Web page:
but it paved the way for them to accidentally give me antibiotics even though i was not GBS+ and give me a pit drip after she was born... for NO stinkin reason.... i showed no signs of excessive bleeding and my uterus was contracting just fine on its own.
ok... translation.... yes, you will probably be given an IV for no reason, and only if you're lucky will you be able to talk them down to a heploc, which will still be a PITA if you have difficult veins. i have great veins and they still blew one. i had bruises on both arms for 2 weeks.
there is a strategy for avoiding it though. besides discussing it with your MW, go in as late as possible and dont give them time to harass you about it... cant complain about an IV if they are busy catching a baby!
GOOD LUCK. the only mom's i've heard who didnt have to deal with it were homebirth mamas. one of the reasons i'll be considering home birth for my next child whenever that comes along.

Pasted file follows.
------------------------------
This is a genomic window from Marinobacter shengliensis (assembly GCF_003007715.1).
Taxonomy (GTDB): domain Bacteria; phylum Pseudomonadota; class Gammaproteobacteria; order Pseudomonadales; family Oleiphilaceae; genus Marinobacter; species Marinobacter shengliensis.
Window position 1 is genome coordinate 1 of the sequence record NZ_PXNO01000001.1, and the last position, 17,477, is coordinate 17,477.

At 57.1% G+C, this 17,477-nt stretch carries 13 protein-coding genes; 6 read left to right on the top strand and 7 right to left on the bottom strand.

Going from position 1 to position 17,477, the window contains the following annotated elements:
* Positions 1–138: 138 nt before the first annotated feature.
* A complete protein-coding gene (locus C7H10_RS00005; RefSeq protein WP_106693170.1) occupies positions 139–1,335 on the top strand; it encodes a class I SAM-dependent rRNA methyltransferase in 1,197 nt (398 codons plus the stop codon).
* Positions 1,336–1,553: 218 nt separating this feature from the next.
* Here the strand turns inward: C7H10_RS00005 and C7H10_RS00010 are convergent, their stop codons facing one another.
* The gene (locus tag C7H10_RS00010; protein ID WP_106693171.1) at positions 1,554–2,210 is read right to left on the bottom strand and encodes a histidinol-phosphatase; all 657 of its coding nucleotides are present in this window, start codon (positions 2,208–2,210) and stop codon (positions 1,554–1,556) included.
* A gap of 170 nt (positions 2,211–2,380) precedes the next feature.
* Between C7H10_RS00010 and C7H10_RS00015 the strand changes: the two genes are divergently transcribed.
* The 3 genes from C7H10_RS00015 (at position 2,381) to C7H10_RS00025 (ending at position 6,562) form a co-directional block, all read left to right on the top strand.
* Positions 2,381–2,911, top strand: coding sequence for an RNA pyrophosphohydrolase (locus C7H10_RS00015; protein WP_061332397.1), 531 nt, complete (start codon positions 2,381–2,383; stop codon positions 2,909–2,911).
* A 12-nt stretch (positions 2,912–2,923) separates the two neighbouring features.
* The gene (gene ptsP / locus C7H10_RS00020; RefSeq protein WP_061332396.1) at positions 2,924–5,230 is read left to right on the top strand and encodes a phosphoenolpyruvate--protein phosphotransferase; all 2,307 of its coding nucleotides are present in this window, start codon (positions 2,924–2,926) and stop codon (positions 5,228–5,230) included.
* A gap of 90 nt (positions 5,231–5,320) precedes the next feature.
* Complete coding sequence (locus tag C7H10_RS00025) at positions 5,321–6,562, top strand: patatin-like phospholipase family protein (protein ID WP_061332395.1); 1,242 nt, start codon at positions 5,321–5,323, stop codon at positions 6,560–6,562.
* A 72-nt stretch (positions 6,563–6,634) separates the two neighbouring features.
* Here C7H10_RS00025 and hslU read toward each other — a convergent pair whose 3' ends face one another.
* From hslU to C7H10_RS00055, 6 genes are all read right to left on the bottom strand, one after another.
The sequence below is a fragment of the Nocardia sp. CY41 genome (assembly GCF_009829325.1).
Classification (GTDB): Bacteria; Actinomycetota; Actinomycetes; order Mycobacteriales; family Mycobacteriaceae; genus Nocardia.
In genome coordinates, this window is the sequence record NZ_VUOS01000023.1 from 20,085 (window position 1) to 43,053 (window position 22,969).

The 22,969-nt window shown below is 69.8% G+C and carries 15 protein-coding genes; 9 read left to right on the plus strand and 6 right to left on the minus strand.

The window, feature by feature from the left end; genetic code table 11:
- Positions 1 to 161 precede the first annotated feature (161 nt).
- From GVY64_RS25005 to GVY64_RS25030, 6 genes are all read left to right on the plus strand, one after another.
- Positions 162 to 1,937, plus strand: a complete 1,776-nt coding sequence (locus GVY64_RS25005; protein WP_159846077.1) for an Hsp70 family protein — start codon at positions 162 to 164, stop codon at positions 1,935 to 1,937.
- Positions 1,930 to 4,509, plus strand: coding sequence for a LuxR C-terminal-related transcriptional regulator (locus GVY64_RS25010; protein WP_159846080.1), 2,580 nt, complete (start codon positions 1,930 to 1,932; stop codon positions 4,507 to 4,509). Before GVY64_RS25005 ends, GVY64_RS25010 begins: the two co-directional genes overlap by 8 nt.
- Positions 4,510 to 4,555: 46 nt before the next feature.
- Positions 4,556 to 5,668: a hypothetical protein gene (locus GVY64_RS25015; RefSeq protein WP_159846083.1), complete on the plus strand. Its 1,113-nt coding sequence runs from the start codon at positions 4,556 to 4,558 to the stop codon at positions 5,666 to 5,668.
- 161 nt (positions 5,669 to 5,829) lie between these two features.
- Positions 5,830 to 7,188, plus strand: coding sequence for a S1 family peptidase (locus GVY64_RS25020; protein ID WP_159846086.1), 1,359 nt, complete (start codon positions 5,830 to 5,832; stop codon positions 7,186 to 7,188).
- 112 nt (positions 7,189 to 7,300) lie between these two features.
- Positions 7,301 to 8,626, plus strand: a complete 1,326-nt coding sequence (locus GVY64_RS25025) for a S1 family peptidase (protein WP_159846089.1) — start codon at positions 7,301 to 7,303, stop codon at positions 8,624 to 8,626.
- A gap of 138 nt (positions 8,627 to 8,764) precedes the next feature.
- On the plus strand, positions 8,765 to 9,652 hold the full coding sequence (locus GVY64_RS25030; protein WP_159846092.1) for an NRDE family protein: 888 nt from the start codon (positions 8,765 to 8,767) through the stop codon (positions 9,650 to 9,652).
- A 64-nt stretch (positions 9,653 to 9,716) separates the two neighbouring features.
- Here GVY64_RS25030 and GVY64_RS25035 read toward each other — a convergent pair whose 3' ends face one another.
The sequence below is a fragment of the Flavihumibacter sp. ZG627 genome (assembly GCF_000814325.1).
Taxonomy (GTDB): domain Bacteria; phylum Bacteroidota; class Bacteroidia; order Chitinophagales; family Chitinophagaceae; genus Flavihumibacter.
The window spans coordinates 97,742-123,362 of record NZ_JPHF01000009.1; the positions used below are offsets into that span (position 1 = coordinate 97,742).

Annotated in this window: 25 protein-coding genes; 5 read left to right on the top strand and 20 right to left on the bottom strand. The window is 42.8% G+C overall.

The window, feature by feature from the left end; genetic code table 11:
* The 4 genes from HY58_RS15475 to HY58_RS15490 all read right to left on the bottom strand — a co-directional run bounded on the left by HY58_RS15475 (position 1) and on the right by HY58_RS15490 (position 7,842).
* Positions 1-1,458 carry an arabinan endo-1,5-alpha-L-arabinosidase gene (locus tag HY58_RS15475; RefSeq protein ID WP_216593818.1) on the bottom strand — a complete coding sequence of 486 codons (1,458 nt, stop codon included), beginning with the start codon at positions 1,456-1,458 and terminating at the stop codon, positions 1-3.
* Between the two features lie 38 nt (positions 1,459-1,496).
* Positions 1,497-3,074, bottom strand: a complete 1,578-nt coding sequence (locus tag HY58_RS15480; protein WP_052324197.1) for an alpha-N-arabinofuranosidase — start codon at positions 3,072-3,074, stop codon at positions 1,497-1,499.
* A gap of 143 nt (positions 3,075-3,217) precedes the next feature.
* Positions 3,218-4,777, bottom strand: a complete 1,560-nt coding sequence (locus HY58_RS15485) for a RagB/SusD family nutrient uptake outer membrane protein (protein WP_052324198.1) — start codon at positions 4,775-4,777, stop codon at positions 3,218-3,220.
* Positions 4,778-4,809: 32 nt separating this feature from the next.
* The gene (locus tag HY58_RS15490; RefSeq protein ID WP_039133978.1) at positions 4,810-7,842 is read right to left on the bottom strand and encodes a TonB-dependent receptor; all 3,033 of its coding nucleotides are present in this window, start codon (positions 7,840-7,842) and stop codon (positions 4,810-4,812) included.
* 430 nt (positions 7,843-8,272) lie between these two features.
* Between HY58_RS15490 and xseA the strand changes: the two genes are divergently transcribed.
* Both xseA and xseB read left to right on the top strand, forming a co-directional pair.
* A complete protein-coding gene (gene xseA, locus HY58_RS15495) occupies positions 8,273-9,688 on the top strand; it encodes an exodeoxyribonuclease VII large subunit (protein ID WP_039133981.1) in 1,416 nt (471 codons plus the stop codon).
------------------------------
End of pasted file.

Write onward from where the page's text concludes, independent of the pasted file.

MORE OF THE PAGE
I just gave birth in a hospital 4 weeks ago, and I did not have an iv or even a hep-lock. It was on my birth plan that I did not want one, and my MW was respectful of that. In fact, the medical staff respected everything I had on my birth plan- I only did 20 minutes of initial monitoring to make sure the baby was ok, and then they did doppler after that, I got to move around, eat and drink during labor, choose my own pushing position, didn't wear a gown (I was going to wear my own clothes, but ended up just doing it all naked)... I would not recommend a hospital birth class for much... if you're really thinking about a natural birth, I would try to find a natural birthing class outside of the hospital.